As Brexit Britain attempts to recalibrate its relationship with Europe, there has been a whirlwind of mythmaking concerning the history of Britain and Europe, and ‘British’ ideas of liberty.
These myths have impeded meaningful debate (not to mention meaningful votes) about Britain’s current relationship with Europe. In this context, scholars interested in history and politics have a critical role to play in helping us think differently about Britain, Europe, and liberty in uncertain times.
‘The dead past is your neighbour’
More than a century ago, British scholars and commentators stationed in southeastern Europe were impressed by the weight of history in the politics of the region. Writing from Macedonia in 1905, the radical internationalist Henry Brailsford noted how “the centuries jostle in the contemporary crowd and the dead past is your neighbour”.
The Balkans were the land of the walking dead. British political life was far removed from the region, occupying a far more advanced place in the ladder of progress, and offering a template for others to emulate. Or so it appeared.
A century later, eastern Europe, so scapegoated during the Brexit referendum campaign, seems to be taking its revenge. In Brexit Britain, too, the dead past is your neighbour. As the past and the present converge, ghosts are shaping the country’s future – be it the Irish Question, obscure rules of parliamentary process, or the conflict between parliament and the crown.
So many moments in British politics have been called ‘historic’ recently that historians should start protesting about the abuse of the term. Indeed, historians have been at the forefront of debunking myths about Britain’s place in the world and showing, as Robert Saunders has noted, how history “serves as a proxy for ideology” in much of current political debate.
Renewed interest in the history of Britain and Europe
At present, there is a resurgent interest in academia in the history of British-EU relations, and the trajectory of British-European relations in the longue durée. This includes re-examining the diplomatic and political history of British-EU relations, and undertaking wider surveys of Britain’s place in the European system.
This resurgent interest poses an important question to academics interested in the circulation of people and ideas across time and space. How can we conceptualise the intellectual exchanges between Europe and Britain in the age of the politics of control?
Britain as a home of European liberty
This question framed the logic of a workshop I recently organized in Durham University on the question of Britain as a home of European liberty.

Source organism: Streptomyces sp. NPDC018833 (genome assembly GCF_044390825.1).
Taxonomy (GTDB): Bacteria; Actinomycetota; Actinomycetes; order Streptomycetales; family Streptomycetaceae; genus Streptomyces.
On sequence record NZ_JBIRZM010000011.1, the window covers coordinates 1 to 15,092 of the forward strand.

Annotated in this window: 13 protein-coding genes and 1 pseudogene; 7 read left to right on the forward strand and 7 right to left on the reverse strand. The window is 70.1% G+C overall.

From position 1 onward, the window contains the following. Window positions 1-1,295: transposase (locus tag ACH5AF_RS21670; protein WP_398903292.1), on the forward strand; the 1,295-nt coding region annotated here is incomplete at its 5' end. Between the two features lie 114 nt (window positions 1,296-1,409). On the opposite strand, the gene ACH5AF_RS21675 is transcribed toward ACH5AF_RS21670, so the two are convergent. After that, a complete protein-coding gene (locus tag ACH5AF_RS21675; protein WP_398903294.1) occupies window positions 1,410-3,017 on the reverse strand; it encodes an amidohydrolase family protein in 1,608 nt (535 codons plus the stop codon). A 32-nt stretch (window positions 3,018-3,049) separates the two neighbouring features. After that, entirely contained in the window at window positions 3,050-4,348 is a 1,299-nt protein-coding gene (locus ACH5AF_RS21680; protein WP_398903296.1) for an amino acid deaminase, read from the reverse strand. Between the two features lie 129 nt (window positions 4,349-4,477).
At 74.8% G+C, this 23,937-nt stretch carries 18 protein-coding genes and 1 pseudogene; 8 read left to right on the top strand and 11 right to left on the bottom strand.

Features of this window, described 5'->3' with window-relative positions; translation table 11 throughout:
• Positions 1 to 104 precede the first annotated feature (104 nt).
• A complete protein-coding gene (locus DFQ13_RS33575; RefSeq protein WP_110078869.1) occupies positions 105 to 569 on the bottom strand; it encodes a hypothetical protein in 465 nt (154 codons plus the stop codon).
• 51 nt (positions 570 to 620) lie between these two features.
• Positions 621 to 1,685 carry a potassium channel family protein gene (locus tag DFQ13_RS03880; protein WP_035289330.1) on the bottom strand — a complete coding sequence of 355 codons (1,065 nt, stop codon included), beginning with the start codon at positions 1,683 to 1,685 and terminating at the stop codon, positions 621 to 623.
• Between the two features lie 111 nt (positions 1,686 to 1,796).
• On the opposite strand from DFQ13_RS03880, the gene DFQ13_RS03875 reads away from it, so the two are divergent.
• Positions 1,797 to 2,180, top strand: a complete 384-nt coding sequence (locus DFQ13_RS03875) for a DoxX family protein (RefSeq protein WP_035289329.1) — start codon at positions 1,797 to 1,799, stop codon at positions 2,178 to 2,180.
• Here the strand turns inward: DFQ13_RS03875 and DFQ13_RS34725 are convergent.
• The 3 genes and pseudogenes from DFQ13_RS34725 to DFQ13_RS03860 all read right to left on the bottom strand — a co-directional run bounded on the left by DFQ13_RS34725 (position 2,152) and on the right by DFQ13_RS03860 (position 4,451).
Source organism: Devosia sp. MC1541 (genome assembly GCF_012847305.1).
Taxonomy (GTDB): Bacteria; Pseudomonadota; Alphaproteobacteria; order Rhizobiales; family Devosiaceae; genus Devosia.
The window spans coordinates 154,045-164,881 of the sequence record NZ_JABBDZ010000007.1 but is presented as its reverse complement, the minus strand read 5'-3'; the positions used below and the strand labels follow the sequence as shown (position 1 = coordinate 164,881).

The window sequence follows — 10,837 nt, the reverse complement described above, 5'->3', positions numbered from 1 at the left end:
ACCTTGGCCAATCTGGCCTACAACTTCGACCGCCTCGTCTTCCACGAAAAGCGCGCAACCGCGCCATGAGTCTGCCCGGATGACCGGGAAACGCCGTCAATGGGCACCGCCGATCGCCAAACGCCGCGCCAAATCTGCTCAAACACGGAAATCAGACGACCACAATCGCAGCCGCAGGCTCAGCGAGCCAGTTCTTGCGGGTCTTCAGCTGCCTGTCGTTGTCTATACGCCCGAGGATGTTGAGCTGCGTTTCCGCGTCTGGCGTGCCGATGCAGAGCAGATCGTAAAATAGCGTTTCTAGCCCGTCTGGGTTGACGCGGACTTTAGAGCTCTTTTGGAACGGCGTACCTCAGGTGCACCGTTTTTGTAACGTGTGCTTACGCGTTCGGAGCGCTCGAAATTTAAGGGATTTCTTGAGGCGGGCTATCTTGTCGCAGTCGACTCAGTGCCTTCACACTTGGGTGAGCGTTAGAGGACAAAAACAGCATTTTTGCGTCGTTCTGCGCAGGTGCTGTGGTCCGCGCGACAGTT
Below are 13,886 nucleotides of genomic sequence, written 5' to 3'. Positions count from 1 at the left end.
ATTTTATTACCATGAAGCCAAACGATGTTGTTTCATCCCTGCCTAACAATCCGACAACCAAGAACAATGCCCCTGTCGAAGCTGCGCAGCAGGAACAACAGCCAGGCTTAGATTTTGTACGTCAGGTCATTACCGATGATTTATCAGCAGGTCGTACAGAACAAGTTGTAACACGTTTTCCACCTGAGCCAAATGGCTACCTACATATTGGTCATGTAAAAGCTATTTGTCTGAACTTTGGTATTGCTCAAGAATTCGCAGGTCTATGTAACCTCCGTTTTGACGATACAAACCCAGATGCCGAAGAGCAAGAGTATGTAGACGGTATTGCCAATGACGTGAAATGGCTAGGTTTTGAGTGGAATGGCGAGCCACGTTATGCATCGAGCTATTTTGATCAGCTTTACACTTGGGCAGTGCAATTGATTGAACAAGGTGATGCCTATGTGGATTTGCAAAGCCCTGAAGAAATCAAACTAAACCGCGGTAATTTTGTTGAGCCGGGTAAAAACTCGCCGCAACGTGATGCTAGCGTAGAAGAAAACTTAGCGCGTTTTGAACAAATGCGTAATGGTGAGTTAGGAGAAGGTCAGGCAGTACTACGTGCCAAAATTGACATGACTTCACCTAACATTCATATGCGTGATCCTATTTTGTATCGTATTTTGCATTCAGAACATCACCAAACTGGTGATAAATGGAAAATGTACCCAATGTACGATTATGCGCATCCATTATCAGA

During the EU referendum campaign, a view of liberty as freedom from the shackles of a dynastic and bureaucratic European Union became one of the main talking points of the Brexiteer camp. Xenophobic and racist arguments against migration from eastern Europe drove the debate.
This negative understanding of liberty as ‘freedom’ from the confines of an undemocratic superstrate and from the obligations with regard to the movement of people was supplemented by a more positive (and delusionary) vision. Having regained its freedom by leaving the EU, Britain would be at liberty to recover its true place in the world by regaining control of its borders and pursuing free trade agreements. These assessments of freedom link with core features of English nationalism, the progressive varieties of which Brailsford did so much to recover in his history of the Levelers.
The workshop aimed to cut across these ideological conceptions of freedom and scrutinize historically some of the assumptions underpinning current references to liberty.
There is a triangular relationship between Britain, Europe and liberty. By that, I mean that Britain has traditionally acted as a refuge from despotism and tyranny in the continent. This has been a defining feature of Britishness and has shaped imaginary understandings of Britain’s place in Europe and the world.
At the workshop, some academics analysed the conditions that rendered Britain hospitable to radicals and refugees fleeing persecution from the continent. Their papers drew a distinction between these historical conditions, and the self-congratulatory assessments made by the British about their ‘special relationship’ with liberty. Such self-deception is reinforced by the ideal of the ancient constitution, its parliamentary tradition, enlightened imperial rule and so on.
Sooner or later, Britain will not only reconfigure its position towards Europe, but it will re-negotiate the union between the four nations comprising the United Kingdom. But Brexit fatigue is already creeping in. If there is not renewed debate on Britain, Europe, and liberty, ghosts will shape this country’s future instead.